Since CBD oil comes from hemp plants, most allergic reactions to CBD are similar to allergies caused by fungi and pollen. These symptoms should fade away if you stop taking CBD. Some common allergic reactions to CBD oils include:
- Runny nose
- Dry cough
- Eye irritation
- Skin reactions
- Sore throat
Skin reactions may also occur after using CBD as a topical cream. Common skin reactions to CBD are:
- Dry skin
Let’s elaborate on some of the above symptoms.
Can CBD Oil Cause Itching?
It depends on what kind of pitching we’re referring to. When it comes to red, itching eyes, these might occur when a person is allergic to CBD oil or any of the additional ingredients, such as the carrier oil, terpenes, flavorings, etc. The fewer ingredients in your CBD oil, the better. The base should only contain a hemp extract and MCT oil. However, allergic reactions to high-quality CBD products are not common.
When you apply CBD on the skin, it can cause itching, but the itching may not stem directly from CBD. Carefully look into the list of ingredients to make sure the product doesn’t contain any skin irritants or potential allergens.
A 2019 report from the UK Medicines and Healthcare Products Regulatory Agency (MHRA) found that there were at least two cases of itching after using CBD oil. One patient took an oral formulation and experienced urticaria, a severe skin condition involving swelling, red welts, and severe itching. Another person used CBD both orally and topically and also had itching skin.
Can CBD Oil Give You a Rash?
Although the users of full-spectrum CBD rarely report any allergic reactions, some forms of CBD may cause a skin rash in certain individuals. This side effect may be more common with the FDA-approved drug Epidiolex.
Since the drug has been clinically tested rigorously for both potential benefits and side effects, the prescribing information lists rashes as one of the most common side effects. It also mentions liver problems and itching.
Anyone experiencing these side effects after taking Epidiolex or CBD oil should seek medical intervention immediately.
Can You Have a Bad Reaction to CBD Oil?
CBD is generally considered a safe compound.
According to the most up-to-date review of the safety and side effects of cannabidiol, CBD is well tolerated by humans. The review looked at the dosages between 300 mg and 1500 mg daily administered for several weeks and didn’t find any severe or life-threatening side effects.
That being said, high doses of CBD oil can cause a few mild reactions, such as:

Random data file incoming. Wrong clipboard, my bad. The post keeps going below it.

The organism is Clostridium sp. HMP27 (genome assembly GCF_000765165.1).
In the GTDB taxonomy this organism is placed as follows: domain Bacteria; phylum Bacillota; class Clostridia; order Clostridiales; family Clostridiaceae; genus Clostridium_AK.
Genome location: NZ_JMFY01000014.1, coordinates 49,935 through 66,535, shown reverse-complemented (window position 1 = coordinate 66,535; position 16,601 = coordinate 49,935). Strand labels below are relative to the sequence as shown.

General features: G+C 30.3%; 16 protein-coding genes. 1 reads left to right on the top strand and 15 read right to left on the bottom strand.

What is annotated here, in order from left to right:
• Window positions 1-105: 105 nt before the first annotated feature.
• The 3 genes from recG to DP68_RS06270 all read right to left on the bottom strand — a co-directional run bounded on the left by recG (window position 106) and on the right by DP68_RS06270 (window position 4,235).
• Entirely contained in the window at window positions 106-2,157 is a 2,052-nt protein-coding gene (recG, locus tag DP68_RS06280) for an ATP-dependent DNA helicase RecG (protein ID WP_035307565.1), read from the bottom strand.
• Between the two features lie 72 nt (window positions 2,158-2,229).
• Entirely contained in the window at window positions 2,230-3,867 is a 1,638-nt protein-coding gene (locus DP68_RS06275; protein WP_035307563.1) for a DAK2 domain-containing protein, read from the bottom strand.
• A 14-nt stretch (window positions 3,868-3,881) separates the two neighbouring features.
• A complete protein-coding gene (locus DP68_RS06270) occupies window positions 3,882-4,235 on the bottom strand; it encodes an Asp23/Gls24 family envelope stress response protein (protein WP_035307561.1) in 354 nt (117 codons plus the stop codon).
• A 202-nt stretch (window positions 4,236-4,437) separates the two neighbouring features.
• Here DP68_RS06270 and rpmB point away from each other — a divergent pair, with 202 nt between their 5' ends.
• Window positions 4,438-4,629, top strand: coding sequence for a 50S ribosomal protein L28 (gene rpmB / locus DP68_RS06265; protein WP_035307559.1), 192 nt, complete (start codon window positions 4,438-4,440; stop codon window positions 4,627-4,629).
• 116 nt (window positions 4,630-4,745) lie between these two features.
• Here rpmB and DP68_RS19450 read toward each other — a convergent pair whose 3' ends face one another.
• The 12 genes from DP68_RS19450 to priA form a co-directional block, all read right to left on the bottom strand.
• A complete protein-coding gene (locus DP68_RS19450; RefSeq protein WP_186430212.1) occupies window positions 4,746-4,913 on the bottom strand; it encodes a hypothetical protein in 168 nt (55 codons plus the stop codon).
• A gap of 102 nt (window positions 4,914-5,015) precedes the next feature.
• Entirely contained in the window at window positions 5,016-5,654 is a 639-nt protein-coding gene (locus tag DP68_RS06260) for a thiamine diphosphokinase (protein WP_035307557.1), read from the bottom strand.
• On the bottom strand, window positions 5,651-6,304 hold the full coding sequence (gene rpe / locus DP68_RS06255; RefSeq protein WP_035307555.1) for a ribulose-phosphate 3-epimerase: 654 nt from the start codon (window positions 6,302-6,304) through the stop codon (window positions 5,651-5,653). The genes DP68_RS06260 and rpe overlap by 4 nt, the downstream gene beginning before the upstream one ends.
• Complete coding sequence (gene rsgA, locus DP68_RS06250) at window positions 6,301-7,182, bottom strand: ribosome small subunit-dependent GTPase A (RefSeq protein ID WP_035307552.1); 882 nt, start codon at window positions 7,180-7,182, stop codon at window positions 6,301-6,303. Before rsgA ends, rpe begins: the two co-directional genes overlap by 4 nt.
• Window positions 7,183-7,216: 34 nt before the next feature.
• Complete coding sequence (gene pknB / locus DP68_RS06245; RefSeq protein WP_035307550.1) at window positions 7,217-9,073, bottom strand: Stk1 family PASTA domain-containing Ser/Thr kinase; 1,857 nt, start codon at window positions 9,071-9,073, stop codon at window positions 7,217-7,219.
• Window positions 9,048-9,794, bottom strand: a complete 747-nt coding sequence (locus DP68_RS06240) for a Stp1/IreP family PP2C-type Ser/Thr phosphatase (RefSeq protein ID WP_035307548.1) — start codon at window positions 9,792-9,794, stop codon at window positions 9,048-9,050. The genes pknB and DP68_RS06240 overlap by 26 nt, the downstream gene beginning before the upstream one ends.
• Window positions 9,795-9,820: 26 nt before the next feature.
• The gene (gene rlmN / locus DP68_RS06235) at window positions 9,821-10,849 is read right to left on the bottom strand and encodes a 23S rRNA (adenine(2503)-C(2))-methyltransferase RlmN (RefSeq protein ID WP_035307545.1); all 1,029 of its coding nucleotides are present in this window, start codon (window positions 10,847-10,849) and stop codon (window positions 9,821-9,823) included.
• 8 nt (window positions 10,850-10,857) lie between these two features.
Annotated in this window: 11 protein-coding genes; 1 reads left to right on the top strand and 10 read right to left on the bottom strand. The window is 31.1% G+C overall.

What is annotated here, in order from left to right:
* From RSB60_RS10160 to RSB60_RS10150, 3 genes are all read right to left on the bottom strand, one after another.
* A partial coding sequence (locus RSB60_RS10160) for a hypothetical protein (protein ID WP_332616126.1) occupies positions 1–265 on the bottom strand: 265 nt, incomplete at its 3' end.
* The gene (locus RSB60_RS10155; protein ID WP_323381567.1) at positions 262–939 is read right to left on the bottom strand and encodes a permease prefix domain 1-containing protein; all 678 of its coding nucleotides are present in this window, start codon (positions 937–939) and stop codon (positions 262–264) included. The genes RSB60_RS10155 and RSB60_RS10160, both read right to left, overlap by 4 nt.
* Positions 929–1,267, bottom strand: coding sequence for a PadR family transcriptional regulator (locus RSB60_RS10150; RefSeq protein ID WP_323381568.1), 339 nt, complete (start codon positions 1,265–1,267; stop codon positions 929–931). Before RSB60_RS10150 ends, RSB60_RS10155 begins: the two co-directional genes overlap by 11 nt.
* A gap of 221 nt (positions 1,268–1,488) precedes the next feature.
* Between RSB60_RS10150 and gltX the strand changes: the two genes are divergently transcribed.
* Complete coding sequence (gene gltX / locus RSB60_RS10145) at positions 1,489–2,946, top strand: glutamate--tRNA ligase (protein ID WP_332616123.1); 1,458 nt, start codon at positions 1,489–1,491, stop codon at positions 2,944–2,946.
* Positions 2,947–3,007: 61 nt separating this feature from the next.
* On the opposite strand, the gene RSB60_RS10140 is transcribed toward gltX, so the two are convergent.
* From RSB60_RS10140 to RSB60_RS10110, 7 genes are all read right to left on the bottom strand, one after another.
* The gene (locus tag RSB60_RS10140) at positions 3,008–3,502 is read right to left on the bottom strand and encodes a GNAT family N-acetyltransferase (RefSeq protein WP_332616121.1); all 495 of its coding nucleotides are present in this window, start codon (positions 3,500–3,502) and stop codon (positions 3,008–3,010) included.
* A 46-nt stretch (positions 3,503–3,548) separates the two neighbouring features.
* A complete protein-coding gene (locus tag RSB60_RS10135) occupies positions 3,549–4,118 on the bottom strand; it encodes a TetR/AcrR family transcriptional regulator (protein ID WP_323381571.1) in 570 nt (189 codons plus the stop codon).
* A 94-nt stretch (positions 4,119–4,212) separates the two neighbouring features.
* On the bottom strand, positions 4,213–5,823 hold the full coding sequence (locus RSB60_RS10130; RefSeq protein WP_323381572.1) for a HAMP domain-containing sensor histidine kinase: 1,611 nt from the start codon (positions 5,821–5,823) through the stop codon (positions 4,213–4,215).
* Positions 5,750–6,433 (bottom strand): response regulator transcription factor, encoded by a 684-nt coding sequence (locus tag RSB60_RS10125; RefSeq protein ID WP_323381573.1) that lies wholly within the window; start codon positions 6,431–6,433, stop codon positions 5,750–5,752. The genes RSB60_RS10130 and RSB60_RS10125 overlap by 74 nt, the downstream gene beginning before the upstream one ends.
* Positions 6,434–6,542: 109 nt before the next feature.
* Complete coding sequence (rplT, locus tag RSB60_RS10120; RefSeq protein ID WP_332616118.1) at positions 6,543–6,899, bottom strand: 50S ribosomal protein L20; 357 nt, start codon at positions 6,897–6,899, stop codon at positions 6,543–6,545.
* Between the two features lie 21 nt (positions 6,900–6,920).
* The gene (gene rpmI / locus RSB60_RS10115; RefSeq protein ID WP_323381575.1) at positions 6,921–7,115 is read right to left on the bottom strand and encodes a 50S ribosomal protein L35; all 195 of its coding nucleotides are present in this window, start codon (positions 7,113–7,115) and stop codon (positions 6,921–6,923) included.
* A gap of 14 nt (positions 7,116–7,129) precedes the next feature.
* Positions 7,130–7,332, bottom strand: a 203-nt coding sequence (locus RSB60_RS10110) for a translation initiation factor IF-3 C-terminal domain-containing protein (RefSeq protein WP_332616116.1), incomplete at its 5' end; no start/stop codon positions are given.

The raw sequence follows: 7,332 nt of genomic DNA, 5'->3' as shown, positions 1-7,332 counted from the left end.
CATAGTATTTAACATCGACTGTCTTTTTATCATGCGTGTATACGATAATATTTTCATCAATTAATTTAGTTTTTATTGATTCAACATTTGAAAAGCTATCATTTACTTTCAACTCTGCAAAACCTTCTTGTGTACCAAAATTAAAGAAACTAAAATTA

- Dry mouth
- Fluctuation of appetite
CBD can also interact with a wide range of pharmaceutical compounds. If you take any medication and want to include CBD in your daily routine, consult the idea with your doctor. Doing so will help you avoid negative interactions on top of establishing an optimal dosage. Look for holistic doctors who are experienced in the CBD space for professional advice.
Can CBD Oil Help with Allergies?
CBD supports the endocannabinoid system (ECS) — the prime regulatory neurochemical network in your body. The ECS keeps all your systems and their organs in a state of homeostasis by producing its own cannabinoid molecules (endocannabinoids).
CBD encourages the body to produce more of its own cannabinoids through ECS signaling. On top of that, it helps maintain their optimal levels in the body to regulate its essential functions, including the immune response.
Here’s how CBD oil may help with allergies:
- CBD may bolster your immune system. Allergies don’t just happen; they result from an overactive immune system that identifies benign molecules as a potential threat. When you take CBD for allergies, it interacts with the CB2 cannabinoid receptors in the immune system, improving the communication between its cells and promoting a healthy immune response.
- CBD produces significant anti-inflammatory effects. The potential positive impact of CBD on allergies is mostly attributed to its anti-inflammatory effects. Again, the endocannabinoid signaling allows CBD to stop the production of pro-inflammatory compounds called cytokines. Reducing inflammation may lower the discomfort associated with allergic reactions.